From the peaks of Nepal to the shores of Senegal, different communities face similar issues of food security. To face global challenges and empower the population living in the least developed countries, there is a need for solutions that are locally sourced, sustainable and easily reproducible.
The two winning projects of the third Elsevier Foundation Green and Sustainable Chemistry Challenge, which is jointly run by the Elsevier Foundation and Elsevier’s chemistry journals team, do just that: they propose innovative solutions to use guava leaves against food spoilage in Nepal, and to extract natural fertilizers from fish byproducts in Senegal.
Guava leaves as preservatives
Prajwal Rabhindari was already thinking about to how harness the qualities of Nepal’s natural products in 2014, when he attended a food biotechnology training program in Beijing. Besides medical and cosmetics applications, how else could his country’s natural resources be used? And more importantly, how could it be done in a way that is sustainable and simple enough to be adopted by local communities? The answer, he discovered, was really close and came to his wife Rojlina Manandhar, also a researcher, who suggested focusing on food loss due to spoilage in grocery stores. Maybe guava leaves could be used as natural preservatives.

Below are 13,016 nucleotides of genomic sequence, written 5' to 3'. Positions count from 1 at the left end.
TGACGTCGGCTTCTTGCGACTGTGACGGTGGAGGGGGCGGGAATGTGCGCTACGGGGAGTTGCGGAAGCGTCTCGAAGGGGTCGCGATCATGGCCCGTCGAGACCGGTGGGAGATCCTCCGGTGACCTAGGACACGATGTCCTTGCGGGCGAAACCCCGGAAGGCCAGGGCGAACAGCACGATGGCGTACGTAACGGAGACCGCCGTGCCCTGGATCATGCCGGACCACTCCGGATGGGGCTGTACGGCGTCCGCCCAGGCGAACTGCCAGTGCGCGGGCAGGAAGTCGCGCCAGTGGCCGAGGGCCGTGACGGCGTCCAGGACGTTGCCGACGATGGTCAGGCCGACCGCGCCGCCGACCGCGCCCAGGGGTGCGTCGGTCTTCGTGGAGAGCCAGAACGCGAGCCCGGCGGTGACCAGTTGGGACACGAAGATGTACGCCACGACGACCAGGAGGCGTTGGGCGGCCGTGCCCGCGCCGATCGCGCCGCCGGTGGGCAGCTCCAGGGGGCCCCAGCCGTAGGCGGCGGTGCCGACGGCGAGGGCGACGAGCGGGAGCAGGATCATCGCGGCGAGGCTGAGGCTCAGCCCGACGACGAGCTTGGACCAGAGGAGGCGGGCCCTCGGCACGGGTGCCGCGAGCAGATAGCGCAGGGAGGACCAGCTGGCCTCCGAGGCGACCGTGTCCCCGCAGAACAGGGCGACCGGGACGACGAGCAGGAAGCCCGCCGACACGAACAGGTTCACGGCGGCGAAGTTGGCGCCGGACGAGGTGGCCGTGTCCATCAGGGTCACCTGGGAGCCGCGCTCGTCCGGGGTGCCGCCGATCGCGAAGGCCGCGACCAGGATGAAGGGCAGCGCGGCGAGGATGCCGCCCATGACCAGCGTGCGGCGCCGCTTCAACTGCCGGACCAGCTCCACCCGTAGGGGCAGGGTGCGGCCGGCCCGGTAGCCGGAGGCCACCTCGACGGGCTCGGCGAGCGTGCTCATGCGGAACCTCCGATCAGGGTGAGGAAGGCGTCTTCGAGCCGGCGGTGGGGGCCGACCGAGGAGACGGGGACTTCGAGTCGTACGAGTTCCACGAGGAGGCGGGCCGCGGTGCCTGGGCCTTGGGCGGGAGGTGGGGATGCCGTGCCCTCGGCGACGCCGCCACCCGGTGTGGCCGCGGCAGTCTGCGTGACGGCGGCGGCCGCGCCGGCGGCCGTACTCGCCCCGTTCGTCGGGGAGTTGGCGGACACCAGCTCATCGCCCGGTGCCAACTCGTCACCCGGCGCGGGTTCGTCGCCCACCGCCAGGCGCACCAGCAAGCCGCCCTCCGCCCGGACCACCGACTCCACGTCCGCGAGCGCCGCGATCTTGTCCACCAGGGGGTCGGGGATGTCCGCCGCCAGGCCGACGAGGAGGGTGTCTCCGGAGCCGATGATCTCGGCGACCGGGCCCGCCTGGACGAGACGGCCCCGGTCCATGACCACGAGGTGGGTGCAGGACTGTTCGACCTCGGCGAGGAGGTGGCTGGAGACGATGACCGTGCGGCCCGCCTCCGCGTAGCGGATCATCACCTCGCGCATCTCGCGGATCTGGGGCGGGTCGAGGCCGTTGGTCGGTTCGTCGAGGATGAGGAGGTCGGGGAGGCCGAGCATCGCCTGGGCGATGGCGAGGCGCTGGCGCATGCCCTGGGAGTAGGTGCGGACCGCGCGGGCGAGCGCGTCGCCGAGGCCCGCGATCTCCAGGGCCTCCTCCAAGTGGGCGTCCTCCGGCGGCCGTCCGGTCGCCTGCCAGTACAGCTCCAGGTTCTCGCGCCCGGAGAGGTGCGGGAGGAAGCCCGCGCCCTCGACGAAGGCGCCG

His winning project, “Guava leaves as natural preservatives for farmers of Nepal,” which was awarded the €50,000 first prize, aims to minimize post-harvest food loss that affects smallholder farmers: up to one third of Nepal’s food resources are lost in spoilage, which is hugely problematic for a developing country whose major economy relies on agriculture. In the lowland Terai region in southern Nepal, and in the mountain areas especially, long distances from local markets, strikes and frequent power cuts create harsh conditions for farmers and vendors. To extend shelf life, fungicides and chemicals preservatives are commonly used – but there is increasing demand of natural alternatives. That’s why Rabhindari and his team at the Research Institute for Bioscience & Biotechnology are working on a project to formulate water-based leaf extract of guava plant, which possesses antioxidant and antibacterial properties.